The British decimal ten pence (10p) coin - often pronounced ten pee - is a unit of currency equaling ten one-hundredths of a pound sterling.
The coin was first issued in 1968 before the currency was decimalised, to circulate in parallel with the florin (two shillings) coin it eventually replaced. Its dimensions were the same as those of the florin, and the florin remained current after 1970, re-denominated as ten new pence.
After a review of the United Kingdom coinage in 1987, the Government announced its intention to issue a smaller 10p coin, which was first issued on 30 September 1992. The original (large) version of the ten pence coin was demonetised together with the florin in 1993 and replaced with a smaller version, which retained the original design by Christopher Ironside.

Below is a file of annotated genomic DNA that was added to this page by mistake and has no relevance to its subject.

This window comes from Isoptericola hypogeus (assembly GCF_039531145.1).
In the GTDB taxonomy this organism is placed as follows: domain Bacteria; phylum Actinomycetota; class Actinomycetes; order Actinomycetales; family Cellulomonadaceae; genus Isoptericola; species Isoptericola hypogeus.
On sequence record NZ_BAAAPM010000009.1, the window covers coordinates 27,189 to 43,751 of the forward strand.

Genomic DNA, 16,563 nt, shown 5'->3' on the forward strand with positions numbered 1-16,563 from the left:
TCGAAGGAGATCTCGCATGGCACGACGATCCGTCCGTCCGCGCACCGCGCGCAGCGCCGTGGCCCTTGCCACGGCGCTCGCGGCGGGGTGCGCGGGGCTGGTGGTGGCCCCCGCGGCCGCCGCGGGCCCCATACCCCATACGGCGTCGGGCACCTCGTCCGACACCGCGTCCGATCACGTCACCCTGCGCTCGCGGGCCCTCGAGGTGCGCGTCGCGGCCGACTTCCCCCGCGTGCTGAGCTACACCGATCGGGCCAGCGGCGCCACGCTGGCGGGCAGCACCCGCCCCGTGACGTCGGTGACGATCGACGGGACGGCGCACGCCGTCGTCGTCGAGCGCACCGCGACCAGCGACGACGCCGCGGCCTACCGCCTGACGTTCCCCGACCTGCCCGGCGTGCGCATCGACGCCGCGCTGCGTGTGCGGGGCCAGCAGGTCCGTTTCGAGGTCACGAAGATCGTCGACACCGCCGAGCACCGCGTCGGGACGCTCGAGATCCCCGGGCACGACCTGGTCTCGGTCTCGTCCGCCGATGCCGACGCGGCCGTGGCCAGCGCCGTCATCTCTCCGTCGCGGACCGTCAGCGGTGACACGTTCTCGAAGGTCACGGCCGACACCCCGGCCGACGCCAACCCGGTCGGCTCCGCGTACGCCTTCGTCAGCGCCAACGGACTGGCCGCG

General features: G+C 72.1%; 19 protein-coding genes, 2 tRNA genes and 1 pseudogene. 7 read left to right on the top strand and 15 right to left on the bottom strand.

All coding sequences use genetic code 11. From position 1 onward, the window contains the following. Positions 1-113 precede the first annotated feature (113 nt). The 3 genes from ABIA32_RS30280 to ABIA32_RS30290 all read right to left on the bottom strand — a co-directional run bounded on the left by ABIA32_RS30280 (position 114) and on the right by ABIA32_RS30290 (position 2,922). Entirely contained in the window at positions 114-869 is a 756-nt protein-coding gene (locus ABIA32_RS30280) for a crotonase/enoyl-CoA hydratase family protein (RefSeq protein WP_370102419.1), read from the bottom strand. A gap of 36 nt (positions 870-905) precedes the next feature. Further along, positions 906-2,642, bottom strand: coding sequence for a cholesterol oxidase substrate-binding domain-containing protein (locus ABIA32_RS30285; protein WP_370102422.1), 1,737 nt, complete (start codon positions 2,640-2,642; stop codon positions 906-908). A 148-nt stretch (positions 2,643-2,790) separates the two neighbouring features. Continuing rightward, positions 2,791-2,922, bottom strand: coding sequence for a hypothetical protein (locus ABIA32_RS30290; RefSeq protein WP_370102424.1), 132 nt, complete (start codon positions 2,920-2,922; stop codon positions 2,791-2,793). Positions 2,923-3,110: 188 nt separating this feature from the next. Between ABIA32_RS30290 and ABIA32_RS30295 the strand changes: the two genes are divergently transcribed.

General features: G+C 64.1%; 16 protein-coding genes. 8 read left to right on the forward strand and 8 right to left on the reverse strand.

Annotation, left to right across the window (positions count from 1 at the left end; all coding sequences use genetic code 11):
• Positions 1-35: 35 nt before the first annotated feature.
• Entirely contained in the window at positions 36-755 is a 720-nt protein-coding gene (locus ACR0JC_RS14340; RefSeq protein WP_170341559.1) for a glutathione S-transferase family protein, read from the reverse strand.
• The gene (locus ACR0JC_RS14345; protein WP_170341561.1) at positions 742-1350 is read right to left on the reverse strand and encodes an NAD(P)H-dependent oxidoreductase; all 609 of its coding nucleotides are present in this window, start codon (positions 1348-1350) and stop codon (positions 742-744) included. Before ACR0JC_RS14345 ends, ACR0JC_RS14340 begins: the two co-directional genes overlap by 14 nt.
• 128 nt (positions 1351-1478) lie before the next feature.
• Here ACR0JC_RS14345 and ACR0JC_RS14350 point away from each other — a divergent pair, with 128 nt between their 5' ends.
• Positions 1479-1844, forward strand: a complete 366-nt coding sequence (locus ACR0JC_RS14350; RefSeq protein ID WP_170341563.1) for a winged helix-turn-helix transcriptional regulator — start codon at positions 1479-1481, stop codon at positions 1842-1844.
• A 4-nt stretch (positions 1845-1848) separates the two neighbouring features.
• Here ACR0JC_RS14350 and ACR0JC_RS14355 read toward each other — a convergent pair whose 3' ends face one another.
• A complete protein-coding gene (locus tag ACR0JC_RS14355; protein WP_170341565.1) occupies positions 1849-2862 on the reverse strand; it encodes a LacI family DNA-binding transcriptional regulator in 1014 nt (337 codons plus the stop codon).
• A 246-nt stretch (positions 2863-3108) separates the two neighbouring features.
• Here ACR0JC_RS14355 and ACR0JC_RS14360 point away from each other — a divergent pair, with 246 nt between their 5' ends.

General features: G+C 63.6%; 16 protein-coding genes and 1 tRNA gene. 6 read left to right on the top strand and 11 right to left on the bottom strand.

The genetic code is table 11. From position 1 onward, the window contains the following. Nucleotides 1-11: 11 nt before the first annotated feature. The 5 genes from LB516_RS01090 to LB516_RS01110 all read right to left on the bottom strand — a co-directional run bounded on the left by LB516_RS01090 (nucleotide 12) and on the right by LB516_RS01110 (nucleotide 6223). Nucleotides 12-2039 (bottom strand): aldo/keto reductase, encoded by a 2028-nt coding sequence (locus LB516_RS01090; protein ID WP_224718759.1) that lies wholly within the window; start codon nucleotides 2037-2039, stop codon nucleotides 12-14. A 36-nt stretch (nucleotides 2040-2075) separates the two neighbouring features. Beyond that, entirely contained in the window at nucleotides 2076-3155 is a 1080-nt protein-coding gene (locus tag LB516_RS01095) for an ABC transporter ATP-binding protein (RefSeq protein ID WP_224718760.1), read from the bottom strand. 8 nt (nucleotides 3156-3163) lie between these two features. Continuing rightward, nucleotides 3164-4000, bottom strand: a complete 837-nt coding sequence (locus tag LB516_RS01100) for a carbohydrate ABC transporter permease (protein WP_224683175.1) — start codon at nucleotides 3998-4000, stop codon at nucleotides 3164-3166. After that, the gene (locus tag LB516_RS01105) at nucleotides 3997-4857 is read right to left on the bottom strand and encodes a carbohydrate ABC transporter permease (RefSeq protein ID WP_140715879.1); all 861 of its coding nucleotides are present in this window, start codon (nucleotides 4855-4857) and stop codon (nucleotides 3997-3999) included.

These small ten pence coins were minted from cupronickel (75% Cu, 25% Ni). In 2008, a new 10p design by Matthew Dent was introduced, initially in copper-nickel as well, then in nickel-plated steel after 2012. However, the old-type small coins are still legal tender; coins issued in 2008 have now been circulating for 11 years. The 10p coin is legal tender for amounts up to £5.
From January 2013, the Royal Mint began a programme to gradually remove the previous cupro-nickel coins (of both designs) from circulation with replacement by the nickel-plated steel versions. This will have the side effect of leaving only one circulating reverse and observe combination.